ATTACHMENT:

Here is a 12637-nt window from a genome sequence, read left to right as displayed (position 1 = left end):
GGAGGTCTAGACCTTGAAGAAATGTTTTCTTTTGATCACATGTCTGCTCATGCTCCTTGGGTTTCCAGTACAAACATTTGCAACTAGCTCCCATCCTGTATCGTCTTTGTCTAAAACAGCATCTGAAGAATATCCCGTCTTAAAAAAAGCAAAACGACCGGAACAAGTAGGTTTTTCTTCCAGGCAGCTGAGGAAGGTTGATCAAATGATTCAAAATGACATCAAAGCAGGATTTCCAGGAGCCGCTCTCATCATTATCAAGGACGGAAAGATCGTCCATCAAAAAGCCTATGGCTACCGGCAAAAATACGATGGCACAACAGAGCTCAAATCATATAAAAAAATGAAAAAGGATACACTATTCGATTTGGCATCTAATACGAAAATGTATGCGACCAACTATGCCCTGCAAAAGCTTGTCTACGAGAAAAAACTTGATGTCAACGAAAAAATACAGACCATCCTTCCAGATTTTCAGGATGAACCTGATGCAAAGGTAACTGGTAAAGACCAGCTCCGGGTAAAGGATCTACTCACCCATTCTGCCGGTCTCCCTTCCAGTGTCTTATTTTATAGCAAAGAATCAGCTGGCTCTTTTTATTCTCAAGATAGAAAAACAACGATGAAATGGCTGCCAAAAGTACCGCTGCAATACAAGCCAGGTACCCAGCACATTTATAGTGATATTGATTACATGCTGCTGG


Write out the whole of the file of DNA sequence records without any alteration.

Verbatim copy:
Here is a 12637-nt window from a genome sequence, read left to right as displayed (position 1 = left end):
GGAGGTCTAGACCTTGAAGAAATGTTTTCTTTTGATCACATGTCTGCTCATGCTCCTTGGGTTTCCAGTACAAACATTTGCAACTAGCTCCCATCCTGTATCGTCTTTGTCTAAAACAGCATCTGAAGAATATCCCGTCTTAAAAAAAGCAAAACGACCGGAACAAGTAGGTTTTTCTTCCAGGCAGCTGAGGAAGGTTGATCAAATGATTCAAAATGACATCAAAGCAGGATTTCCAGGAGCCGCTCTCATCATTATCAAGGACGGAAAGATCGTCCATCAAAAAGCCTATGGCTACCGGCAAAAATACGATGGCACAACAGAGCTCAAATCATATAAAAAAATGAAAAAGGATACACTATTCGATTTGGCATCTAATACGAAAATGTATGCGACCAACTATGCCCTGCAAAAGCTTGTCTACGAGAAAAAACTTGATGTCAACGAAAAAATACAGACCATCCTTCCAGATTTTCAGGATGAACCTGATGCAAAGGTAACTGGTAAAGACCAGCTCCGGGTAAAGGATCTACTCACCCATTCTGCCGGTCTCCCTTCCAGTGTCTTATTTTATAGCAAAGAATCAGCTGGCTCTTTTTATTCTCAAGATAGAAAAACAACGATGAAATGGCTGCCAAAAGTACCGCTGCAATACAAGCCAGGTACCCAGCACATTTATAGTGATATTGATTACATGCTGCTGG